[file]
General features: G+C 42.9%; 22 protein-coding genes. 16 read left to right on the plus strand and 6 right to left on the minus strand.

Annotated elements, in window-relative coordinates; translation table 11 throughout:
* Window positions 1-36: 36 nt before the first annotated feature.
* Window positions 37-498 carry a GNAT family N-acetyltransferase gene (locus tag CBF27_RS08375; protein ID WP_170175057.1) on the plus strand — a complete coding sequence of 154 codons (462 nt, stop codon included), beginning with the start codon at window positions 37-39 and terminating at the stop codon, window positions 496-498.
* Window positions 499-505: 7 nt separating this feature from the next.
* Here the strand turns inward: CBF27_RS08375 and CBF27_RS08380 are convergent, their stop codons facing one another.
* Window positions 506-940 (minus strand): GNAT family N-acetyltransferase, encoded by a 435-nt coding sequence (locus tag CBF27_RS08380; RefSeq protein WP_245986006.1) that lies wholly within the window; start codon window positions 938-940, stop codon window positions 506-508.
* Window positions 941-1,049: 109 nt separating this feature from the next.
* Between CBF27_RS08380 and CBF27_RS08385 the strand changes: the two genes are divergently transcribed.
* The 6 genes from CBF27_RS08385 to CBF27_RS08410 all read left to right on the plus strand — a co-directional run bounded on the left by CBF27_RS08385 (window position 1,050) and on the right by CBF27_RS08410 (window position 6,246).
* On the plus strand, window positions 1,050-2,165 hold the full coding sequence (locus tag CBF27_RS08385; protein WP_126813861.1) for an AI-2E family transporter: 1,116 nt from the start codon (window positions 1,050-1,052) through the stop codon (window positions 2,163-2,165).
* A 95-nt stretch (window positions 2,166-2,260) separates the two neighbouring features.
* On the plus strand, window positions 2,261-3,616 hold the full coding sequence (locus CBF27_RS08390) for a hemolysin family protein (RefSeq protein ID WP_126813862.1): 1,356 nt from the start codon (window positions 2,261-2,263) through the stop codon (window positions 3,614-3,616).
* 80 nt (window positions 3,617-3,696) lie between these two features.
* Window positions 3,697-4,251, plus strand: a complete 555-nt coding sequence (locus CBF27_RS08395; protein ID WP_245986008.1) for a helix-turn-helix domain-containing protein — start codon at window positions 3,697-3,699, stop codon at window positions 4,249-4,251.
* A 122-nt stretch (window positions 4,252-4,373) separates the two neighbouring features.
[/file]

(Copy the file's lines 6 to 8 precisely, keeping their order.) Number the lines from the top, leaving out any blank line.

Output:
* Here the strand turns inward: CBF27_RS08375 and CBF27_RS08380 are convergent, their stop codons facing one another.
* Window positions 506-940 (minus strand): GNAT family N-acetyltransferase, encoded by a 435-nt coding sequence (locus tag CBF27_RS08380; RefSeq protein WP_245986006.1) that lies wholly within the window; start codon window positions 938-940, stop codon window positions 506-508.
* Window positions 941-1,049: 109 nt separating this feature from the next.